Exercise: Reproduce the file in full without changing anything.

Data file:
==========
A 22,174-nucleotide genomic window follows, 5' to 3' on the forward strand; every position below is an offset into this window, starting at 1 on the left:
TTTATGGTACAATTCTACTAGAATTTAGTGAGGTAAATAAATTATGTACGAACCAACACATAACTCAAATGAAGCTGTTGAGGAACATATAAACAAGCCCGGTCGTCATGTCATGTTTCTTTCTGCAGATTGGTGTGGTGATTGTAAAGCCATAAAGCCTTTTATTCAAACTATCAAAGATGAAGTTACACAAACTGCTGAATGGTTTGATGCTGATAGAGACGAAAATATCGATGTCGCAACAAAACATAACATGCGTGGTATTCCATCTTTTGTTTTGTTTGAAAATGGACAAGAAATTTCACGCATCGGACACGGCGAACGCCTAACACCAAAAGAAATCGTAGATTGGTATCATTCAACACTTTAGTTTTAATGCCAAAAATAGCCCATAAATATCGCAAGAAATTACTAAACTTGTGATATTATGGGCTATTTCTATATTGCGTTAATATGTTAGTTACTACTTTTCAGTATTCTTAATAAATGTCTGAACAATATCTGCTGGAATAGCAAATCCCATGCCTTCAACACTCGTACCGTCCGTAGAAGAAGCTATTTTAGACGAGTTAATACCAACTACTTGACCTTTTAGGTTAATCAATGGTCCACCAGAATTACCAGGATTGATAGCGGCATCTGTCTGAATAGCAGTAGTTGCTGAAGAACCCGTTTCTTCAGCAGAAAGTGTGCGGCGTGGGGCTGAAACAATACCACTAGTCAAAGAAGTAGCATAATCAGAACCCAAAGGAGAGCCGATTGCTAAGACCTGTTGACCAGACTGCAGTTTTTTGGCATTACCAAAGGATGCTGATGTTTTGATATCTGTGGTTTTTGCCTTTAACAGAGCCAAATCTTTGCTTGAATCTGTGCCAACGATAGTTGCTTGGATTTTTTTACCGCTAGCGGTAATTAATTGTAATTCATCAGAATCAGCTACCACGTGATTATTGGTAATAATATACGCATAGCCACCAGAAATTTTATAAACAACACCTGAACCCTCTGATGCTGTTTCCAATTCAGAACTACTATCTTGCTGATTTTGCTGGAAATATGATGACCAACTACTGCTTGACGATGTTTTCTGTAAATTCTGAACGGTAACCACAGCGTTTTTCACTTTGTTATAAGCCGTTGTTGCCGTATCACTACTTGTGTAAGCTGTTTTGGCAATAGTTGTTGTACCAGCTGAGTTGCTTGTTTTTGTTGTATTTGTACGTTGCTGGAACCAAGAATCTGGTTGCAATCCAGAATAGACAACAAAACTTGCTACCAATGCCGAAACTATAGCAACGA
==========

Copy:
A 22,174-nucleotide genomic window follows, 5' to 3' on the forward strand; every position below is an offset into this window, starting at 1 on the left:
TTTATGGTACAATTCTACTAGAATTTAGTGAGGTAAATAAATTATGTACGAACCAACACATAACTCAAATGAAGCTGTTGAGGAACATATAAACAAGCCCGGTCGTCATGTCATGTTTCTTTCTGCAGATTGGTGTGGTGATTGTAAAGCCATAAAGCCTTTTATTCAAACTATCAAAGATGAAGTTACACAAACTGCTGAATGGTTTGATGCTGATAGAGACGAAAATATCGATGTCGCAACAAAACATAACATGCGTGGTATTCCATCTTTTGTTTTGTTTGAAAATGGACAAGAAATTTCACGCATCGGACACGGCGAACGCCTAACACCAAAAGAAATCGTAGATTGGTATCATTCAACACTTTAGTTTTAATGCCAAAAATAGCCCATAAATATCGCAAGAAATTACTAAACTTGTGATATTATGGGCTATTTCTATATTGCGTTAATATGTTAGTTACTACTTTTCAGTATTCTTAATAAATGTCTGAACAATATCTGCTGGAATAGCAAATCCCATGCCTTCAACACTCGTACCGTCCGTAGAAGAAGCTATTTTAGACGAGTTAATACCAACTACTTGACCTTTTAGGTTAATCAATGGTCCACCAGAATTACCAGGATTGATAGCGGCATCTGTCTGAATAGCAGTAGTTGCTGAAGAACCCGTTTCTTCAGCAGAAAGTGTGCGGCGTGGGGCTGAAACAATACCACTAGTCAAAGAAGTAGCATAATCAGAACCCAAAGGAGAGCCGATTGCTAAGACCTGTTGACCAGACTGCAGTTTTTTGGCATTACCAAAGGATGCTGATGTTTTGATATCTGTGGTTTTTGCCTTTAACAGAGCCAAATCTTTGCTTGAATCTGTGCCAACGATAGTTGCTTGGATTTTTTTACCGCTAGCGGTAATTAATTGTAATTCATCAGAATCAGCTACCACGTGATTATTGGTAATAATATACGCATAGCCACCAGAAATTTTATAAACAACACCTGAACCCTCTGATGCTGTTTCCAATTCAGAACTACTATCTTGCTGATTTTGCTGGAAATATGATGACCAACTACTGCTTGACGATGTTTTCTGTAAATTCTGAACGGTAACCACAGCGTTTTTCACTTTGTTATAAGCCGTTGTTGCCGTATCACTACTTGTGTAAGCTGTTTTGGCAATAGTTGTTGTACCAGCTGAGTTGCTTGTTTTTGTTGTATTTGTACGTTGCTGGAACCAAGAATCTGGTTGCAATCCAGAATAGACAACAAAACTTGCTACCAATGCCGAAACTATAGCAACGA